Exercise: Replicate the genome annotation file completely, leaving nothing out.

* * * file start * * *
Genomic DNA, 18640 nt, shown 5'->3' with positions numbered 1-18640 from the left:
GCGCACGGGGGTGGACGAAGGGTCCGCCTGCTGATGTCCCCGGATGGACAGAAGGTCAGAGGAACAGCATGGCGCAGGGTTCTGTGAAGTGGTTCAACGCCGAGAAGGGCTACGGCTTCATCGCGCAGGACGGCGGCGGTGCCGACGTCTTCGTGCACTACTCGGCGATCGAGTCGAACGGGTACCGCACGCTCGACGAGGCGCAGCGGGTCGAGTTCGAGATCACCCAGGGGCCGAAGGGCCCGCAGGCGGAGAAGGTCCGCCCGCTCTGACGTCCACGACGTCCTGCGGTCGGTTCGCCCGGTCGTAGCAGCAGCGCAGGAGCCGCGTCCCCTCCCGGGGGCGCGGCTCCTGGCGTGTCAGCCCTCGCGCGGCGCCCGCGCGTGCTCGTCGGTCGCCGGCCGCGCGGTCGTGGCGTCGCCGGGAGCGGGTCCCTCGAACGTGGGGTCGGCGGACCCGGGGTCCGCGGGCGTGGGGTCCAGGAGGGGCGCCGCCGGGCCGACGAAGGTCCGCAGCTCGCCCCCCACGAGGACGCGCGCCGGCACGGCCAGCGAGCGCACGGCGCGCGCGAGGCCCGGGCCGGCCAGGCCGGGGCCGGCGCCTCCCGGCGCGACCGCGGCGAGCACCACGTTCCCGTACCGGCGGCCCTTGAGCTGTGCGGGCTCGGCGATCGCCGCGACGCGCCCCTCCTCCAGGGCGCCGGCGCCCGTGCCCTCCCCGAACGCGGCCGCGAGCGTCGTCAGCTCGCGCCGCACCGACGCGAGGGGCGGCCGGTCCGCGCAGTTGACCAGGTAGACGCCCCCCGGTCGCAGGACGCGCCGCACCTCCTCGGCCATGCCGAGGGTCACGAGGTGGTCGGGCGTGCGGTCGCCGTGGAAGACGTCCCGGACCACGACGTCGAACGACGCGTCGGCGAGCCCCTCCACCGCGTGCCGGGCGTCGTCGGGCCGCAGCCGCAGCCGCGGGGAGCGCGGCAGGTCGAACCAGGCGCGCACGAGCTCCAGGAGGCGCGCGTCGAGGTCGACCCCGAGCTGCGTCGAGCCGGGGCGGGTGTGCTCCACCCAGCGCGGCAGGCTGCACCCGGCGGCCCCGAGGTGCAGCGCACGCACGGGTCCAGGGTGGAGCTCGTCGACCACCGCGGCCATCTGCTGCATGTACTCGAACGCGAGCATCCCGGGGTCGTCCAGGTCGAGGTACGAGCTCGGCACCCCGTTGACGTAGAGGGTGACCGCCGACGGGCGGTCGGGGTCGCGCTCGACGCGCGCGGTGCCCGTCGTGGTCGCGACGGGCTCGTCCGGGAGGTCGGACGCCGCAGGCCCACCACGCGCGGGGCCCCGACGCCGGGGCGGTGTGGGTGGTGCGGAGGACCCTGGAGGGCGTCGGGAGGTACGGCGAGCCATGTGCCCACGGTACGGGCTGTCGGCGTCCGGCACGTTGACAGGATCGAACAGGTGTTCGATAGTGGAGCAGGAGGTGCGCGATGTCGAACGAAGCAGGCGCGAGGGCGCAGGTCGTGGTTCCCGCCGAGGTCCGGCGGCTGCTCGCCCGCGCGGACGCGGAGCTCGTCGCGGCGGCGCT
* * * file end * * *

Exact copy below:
Genomic DNA, 18640 nt, shown 5'->3' with positions numbered 1-18640 from the left:
GCGCACGGGGGTGGACGAAGGGTCCGCCTGCTGATGTCCCCGGATGGACAGAAGGTCAGAGGAACAGCATGGCGCAGGGTTCTGTGAAGTGGTTCAACGCCGAGAAGGGCTACGGCTTCATCGCGCAGGACGGCGGCGGTGCCGACGTCTTCGTGCACTACTCGGCGATCGAGTCGAACGGGTACCGCACGCTCGACGAGGCGCAGCGGGTCGAGTTCGAGATCACCCAGGGGCCGAAGGGCCCGCAGGCGGAGAAGGTCCGCCCGCTCTGACGTCCACGACGTCCTGCGGTCGGTTCGCCCGGTCGTAGCAGCAGCGCAGGAGCCGCGTCCCCTCCCGGGGGCGCGGCTCCTGGCGTGTCAGCCCTCGCGCGGCGCCCGCGCGTGCTCGTCGGTCGCCGGCCGCGCGGTCGTGGCGTCGCCGGGAGCGGGTCCCTCGAACGTGGGGTCGGCGGACCCGGGGTCCGCGGGCGTGGGGTCCAGGAGGGGCGCCGCCGGGCCGACGAAGGTCCGCAGCTCGCCCCCCACGAGGACGCGCGCCGGCACGGCCAGCGAGCGCACGGCGCGCGCGAGGCCCGGGCCGGCCAGGCCGGGGCCGGCGCCTCCCGGCGCGACCGCGGCGAGCACCACGTTCCCGTACCGGCGGCCCTTGAGCTGTGCGGGCTCGGCGATCGCCGCGACGCGCCCCTCCTCCAGGGCGCCGGCGCCCGTGCCCTCCCCGAACGCGGCCGCGAGCGTCGTCAGCTCGCGCCGCACCGACGCGAGGGGCGGCCGGTCCGCGCAGTTGACCAGGTAGACGCCCCCCGGTCGCAGGACGCGCCGCACCTCCTCGGCCATGCCGAGGGTCACGAGGTGGTCGGGCGTGCGGTCGCCGTGGAAGACGTCCCGGACCACGACGTCGAACGACGCGTCGGCGAGCCCCTCCACCGCGTGCCGGGCGTCGTCGGGCCGCAGCCGCAGCCGCGGGGAGCGCGGCAGGTCGAACCAGGCGCGCACGAGCTCCAGGAGGCGCGCGTCGAGGTCGACCCCGAGCTGCGTCGAGCCGGGGCGGGTGTGCTCCACCCAGCGCGGCAGGCTGCACCCGGCGGCCCCGAGGTGCAGCGCACGCACGGGTCCAGGGTGGAGCTCGTCGACCACCGCGGCCATCTGCTGCATGTACTCGAACGCGAGCATCCCGGGGTCGTCCAGGTCGAGGTACGAGCTCGGCACCCCGTTGACGTAGAGGGTGACCGCCGACGGGCGGTCGGGGTCGCGCTCGACGCGCGCGGTGCCCGTCGTGGTCGCGACGGGCTCGTCCGGGAGGTCGGACGCCGCAGGCCCACCACGCGCGGGGCCCCGACGCCGGGGCGGTGTGGGTGGTGCGGAGGACCCTGGAGGGCGTCGGGAGGTACGGCGAGCCATGTGCCCACGGTACGGGCTGTCGGCGTCCGGCACGTTGACAGGATCGAACAGGTGTTCGATAGTGGAGCAGGAGGTGCGCGATGTCGAACGAAGCAGGCGCGAGGGCGCAGGTCGTGGTTCCCGCCGAGGTCCGGCGGCTGCTCGCCCGCGCGGACGCGGAGCTCGTCGCGGCGGCGCT